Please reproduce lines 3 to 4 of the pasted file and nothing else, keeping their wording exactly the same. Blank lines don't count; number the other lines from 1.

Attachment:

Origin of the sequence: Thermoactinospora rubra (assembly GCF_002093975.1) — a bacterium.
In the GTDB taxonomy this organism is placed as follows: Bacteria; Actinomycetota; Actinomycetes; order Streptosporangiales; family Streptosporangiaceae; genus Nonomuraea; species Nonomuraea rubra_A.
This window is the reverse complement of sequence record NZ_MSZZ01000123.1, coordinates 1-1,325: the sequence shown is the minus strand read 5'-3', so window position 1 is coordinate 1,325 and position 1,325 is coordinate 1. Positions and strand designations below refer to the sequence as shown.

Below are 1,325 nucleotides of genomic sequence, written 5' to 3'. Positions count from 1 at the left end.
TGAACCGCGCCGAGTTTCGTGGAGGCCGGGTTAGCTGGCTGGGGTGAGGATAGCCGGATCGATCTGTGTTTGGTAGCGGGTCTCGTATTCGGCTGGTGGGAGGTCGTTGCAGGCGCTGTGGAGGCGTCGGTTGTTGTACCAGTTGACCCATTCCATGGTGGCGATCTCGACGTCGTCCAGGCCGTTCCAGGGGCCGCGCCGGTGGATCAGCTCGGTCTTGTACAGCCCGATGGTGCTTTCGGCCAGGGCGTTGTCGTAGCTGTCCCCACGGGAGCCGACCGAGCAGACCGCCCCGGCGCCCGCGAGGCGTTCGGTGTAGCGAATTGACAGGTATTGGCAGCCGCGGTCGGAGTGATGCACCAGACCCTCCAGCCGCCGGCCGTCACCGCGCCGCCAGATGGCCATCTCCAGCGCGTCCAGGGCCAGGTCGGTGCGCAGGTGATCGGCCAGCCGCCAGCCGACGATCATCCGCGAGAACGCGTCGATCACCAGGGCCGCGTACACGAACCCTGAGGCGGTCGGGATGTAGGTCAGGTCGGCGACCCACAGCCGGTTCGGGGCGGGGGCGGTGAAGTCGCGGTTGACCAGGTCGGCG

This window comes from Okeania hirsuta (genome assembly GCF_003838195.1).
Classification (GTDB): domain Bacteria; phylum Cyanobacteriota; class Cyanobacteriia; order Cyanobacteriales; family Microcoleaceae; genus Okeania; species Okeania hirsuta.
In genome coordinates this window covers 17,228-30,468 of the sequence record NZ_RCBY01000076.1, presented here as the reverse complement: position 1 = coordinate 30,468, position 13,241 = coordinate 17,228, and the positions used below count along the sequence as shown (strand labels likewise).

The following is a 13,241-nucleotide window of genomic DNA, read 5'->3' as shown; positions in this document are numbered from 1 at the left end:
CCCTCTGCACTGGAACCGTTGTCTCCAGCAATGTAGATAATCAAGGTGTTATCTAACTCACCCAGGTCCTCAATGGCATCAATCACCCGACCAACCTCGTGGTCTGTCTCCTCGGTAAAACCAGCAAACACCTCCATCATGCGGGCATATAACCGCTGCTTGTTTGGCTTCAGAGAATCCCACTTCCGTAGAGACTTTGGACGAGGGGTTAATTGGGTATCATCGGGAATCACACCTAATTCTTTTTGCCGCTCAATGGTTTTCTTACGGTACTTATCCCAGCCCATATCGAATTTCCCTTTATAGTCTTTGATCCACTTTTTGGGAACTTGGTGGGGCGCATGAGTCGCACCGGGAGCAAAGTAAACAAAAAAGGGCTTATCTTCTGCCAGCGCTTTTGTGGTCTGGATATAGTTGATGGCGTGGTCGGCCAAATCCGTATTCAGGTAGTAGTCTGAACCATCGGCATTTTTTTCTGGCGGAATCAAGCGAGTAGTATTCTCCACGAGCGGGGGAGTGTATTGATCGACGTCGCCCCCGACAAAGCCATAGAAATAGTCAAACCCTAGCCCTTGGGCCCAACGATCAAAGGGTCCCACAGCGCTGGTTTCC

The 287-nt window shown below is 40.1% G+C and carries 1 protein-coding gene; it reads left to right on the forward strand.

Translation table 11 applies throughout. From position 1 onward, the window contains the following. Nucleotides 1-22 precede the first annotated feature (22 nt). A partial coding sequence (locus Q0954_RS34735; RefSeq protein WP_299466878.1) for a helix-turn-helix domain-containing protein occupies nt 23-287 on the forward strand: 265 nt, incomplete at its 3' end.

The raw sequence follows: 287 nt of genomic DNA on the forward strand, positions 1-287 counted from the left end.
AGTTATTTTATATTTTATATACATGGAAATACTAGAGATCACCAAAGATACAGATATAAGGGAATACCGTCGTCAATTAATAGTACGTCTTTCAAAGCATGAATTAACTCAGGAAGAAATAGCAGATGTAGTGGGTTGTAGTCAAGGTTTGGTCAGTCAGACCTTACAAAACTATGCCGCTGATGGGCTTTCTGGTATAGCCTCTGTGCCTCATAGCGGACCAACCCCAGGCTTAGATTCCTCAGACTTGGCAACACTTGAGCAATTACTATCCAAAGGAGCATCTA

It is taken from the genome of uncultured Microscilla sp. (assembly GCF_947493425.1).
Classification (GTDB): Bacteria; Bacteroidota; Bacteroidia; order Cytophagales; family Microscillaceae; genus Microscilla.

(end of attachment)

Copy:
This window is the reverse complement of sequence record NZ_MSZZ01000123.1, coordinates 1-1,325: the sequence shown is the minus strand read 5'-3', so window position 1 is coordinate 1,325 and position 1,325 is coordinate 1. Positions and strand designations below refer to the sequence as shown.

Below are 1,325 nucleotides of genomic sequence, written 5' to 3'. Positions count from 1 at the left end.